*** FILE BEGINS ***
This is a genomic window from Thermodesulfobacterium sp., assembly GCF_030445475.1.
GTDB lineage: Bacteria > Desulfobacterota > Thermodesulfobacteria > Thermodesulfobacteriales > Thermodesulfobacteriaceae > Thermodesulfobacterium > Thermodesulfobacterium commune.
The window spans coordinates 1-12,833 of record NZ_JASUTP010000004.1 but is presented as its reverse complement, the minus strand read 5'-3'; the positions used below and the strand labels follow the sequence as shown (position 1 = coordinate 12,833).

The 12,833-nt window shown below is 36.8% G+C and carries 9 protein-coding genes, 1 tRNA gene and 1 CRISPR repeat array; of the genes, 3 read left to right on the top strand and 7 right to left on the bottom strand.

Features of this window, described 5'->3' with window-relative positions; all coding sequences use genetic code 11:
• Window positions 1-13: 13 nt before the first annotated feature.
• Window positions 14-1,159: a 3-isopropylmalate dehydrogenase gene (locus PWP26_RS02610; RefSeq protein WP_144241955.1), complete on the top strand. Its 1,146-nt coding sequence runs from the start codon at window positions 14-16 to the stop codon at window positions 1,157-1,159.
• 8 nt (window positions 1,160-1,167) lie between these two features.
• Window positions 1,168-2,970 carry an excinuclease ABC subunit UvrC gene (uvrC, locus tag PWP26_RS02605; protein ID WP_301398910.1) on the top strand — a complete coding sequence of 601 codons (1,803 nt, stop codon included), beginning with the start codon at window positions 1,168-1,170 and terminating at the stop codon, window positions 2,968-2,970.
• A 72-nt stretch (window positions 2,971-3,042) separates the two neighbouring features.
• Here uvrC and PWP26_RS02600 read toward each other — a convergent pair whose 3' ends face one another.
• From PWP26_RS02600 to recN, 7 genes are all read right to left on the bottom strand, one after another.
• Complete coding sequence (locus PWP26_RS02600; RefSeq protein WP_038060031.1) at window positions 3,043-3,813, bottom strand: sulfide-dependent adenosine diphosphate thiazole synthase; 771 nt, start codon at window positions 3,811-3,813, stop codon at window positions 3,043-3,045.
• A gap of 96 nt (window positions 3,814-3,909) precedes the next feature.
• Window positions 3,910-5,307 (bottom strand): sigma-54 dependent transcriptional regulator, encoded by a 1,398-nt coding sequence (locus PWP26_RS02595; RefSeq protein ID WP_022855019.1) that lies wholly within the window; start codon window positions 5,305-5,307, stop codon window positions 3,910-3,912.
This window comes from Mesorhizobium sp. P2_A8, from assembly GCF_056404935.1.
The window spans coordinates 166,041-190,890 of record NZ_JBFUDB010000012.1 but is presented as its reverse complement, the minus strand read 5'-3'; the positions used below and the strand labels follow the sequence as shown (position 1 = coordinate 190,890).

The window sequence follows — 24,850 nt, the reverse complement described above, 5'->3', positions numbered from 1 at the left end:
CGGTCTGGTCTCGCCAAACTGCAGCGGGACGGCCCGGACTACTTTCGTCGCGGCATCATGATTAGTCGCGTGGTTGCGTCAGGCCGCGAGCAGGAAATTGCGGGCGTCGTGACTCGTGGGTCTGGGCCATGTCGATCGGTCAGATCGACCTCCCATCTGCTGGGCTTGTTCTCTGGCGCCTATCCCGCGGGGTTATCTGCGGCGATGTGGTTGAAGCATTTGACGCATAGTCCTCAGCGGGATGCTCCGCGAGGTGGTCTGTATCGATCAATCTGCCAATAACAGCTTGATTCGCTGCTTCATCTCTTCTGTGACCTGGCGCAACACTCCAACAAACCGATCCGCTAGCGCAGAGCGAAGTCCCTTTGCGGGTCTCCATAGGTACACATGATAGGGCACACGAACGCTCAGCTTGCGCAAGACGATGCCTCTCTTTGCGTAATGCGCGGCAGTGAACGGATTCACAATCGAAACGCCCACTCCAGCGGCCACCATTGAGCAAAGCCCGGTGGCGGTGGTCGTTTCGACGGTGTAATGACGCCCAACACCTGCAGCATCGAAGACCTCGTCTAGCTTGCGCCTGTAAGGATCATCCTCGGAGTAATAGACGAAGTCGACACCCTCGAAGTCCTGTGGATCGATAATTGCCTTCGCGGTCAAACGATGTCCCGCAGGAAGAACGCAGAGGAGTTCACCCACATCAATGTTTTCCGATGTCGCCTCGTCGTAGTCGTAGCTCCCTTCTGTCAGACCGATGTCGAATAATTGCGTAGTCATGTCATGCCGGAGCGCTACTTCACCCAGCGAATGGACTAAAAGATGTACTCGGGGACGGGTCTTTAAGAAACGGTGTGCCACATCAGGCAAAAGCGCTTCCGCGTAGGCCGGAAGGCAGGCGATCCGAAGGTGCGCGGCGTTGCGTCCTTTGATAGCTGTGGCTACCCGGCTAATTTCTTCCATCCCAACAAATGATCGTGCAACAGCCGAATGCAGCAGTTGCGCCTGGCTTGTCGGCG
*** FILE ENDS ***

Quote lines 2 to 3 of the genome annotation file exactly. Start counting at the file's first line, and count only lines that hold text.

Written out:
GTDB lineage: Bacteria > Desulfobacterota > Thermodesulfobacteria > Thermodesulfobacteriales > Thermodesulfobacteriaceae > Thermodesulfobacterium > Thermodesulfobacterium commune.
The window spans coordinates 1-12,833 of record NZ_JASUTP010000004.1 but is presented as its reverse complement, the minus strand read 5'-3'; the positions used below and the strand labels follow the sequence as shown (position 1 = coordinate 12,833).